Recently, Annie posed this question and asked if we should put all of our money in our mattress.
I don't think we can do that on a permanent basis, and almost everyone that reads this blog is living close to paycheck to paycheck. But it does argue powerfully for having some money - a weeks worth, if you can swing it, in cash, at home. You don't hear much about the instability that is going on in the markets, but the translation is 'credit crunch'= near bank failure. And if you don't think the trillions of dollars that have been injected into the system since August are symptomatic of real bank instability, then you have no idea of what is going on. Anyway, here is the quote. The author, in the preceding paragraph was describing CDS derivatives, (Credit Default Swap) which is as he describes it, sort of a private insurance for bonds. Huge (hundreds of trillions of dollars) and almost unregulated, they seem to work fine in good financial conditions. But no one knows what happens in times of trouble. The quote:
......"Be ready for the coming bank runs. These will make the recent run on all of the branches of the Northern Rock Bank in England seem puny, by comparison. The Northern Rock experience taught us a few important lessons: In a 21st Century bank run you can expect three things to happen immediately: 1.) All ATMs will be shut down, 2.) Debit card withdrawals will be severely limited or stopped completely, and 3.) Online banking will be shut down. These measures effectively funnel the "run" down to just face to face transactions at bank teller windows, to stem the tide. Bank managers must slow the outflow of cash, for without these measures, a bank could be "cleaned out" of most of its deposits within 24 hours. I've said this before: Be ready for bank runs, folks. Keep some greenback cash on hand. Don't keep all of your funds in one bank--even if your deposits are less than $100,000. Don't forget that it can take weeks or even months to get a check from the FDIC. Lastly, in the event of widespread bank runs, we can anticipate some draconian new rules limiting withdrawals, via executive order(s). Once bank runs begin in the US, even if your own bank is not yet affected, have direct payroll deposit stopped. Instead, ask your employer's payroll department to issue you a traditional paycheck."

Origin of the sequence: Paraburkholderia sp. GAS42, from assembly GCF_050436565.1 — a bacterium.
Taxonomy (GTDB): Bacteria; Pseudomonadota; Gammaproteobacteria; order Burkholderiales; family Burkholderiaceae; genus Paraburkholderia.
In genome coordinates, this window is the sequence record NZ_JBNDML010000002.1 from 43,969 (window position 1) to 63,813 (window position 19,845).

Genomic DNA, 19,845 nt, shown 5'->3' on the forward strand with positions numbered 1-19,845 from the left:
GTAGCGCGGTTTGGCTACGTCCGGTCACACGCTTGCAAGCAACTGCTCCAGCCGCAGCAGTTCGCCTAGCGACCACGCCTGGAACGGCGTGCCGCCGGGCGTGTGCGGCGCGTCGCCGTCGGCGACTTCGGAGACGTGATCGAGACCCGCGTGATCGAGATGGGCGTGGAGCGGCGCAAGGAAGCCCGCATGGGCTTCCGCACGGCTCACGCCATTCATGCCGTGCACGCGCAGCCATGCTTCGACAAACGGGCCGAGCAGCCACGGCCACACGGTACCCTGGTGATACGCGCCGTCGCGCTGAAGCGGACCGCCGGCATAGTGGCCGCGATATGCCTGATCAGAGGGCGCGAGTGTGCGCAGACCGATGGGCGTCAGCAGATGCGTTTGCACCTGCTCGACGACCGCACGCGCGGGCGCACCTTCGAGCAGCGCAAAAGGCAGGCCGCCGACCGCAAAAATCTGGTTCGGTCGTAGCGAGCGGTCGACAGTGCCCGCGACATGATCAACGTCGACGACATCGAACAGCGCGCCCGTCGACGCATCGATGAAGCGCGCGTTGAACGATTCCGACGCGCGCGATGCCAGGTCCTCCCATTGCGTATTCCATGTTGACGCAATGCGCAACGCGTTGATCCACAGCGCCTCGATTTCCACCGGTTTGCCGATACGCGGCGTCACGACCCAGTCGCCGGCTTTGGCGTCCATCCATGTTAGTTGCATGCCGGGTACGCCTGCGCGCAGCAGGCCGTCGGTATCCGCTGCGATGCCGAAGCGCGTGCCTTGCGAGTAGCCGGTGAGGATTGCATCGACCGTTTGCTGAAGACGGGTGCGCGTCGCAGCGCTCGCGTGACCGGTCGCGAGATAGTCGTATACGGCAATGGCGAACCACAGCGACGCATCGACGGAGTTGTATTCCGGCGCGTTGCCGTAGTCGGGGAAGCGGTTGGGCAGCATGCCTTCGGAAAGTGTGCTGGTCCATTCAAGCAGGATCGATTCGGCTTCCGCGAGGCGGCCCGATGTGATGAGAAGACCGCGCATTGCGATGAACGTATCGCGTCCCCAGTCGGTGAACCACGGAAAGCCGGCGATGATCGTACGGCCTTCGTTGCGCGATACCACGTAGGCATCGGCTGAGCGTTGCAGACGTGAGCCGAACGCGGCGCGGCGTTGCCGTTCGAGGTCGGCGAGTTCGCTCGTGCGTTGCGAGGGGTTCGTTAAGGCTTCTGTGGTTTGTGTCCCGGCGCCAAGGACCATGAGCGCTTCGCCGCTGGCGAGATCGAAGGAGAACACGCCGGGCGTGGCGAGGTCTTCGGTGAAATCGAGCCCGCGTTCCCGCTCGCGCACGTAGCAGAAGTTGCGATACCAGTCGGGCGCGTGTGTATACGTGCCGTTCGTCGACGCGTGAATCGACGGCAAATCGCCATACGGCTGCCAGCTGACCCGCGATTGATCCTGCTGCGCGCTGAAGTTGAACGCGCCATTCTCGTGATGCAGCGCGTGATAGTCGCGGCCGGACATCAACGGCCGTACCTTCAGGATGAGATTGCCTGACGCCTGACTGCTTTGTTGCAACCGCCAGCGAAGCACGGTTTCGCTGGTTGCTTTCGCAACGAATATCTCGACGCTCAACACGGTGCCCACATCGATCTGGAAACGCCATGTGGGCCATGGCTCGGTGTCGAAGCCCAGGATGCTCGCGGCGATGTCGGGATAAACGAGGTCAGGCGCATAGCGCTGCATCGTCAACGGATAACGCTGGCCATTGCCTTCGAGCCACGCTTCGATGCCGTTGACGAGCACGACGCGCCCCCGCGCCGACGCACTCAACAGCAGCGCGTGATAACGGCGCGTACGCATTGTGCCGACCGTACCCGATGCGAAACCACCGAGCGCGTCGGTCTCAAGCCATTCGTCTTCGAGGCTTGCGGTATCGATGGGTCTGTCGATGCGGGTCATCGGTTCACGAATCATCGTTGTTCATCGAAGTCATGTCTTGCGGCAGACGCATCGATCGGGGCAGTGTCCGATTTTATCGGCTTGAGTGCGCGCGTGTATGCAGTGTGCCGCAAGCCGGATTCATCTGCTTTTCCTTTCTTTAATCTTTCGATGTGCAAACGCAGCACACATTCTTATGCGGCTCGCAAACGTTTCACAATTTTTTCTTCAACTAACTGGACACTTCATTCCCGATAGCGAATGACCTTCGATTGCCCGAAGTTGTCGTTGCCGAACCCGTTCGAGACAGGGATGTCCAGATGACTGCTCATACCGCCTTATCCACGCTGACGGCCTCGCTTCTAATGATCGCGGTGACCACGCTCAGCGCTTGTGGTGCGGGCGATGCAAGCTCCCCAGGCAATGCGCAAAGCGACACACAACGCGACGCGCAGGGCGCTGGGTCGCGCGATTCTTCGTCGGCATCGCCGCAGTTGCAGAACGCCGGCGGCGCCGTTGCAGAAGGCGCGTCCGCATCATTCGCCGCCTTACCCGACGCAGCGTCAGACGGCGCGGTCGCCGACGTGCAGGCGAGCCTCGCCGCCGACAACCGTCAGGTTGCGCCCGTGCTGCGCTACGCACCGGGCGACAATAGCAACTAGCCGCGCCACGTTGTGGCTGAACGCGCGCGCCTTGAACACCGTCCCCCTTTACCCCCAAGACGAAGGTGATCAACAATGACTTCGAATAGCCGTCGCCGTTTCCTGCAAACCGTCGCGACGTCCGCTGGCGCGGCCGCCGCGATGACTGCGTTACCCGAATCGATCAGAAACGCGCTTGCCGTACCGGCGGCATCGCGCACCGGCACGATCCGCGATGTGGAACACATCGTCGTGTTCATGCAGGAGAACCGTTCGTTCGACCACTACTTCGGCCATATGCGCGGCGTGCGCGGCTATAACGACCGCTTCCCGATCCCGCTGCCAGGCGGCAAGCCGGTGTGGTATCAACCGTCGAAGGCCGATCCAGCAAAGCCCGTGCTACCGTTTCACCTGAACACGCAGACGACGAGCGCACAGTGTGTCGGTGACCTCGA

I don't know about you, but if ATMs and online banking are shut down, then I am in trouble. So maybe Annie answered her own question. And like they say in 'You've Got Mail' - go to the mattresses.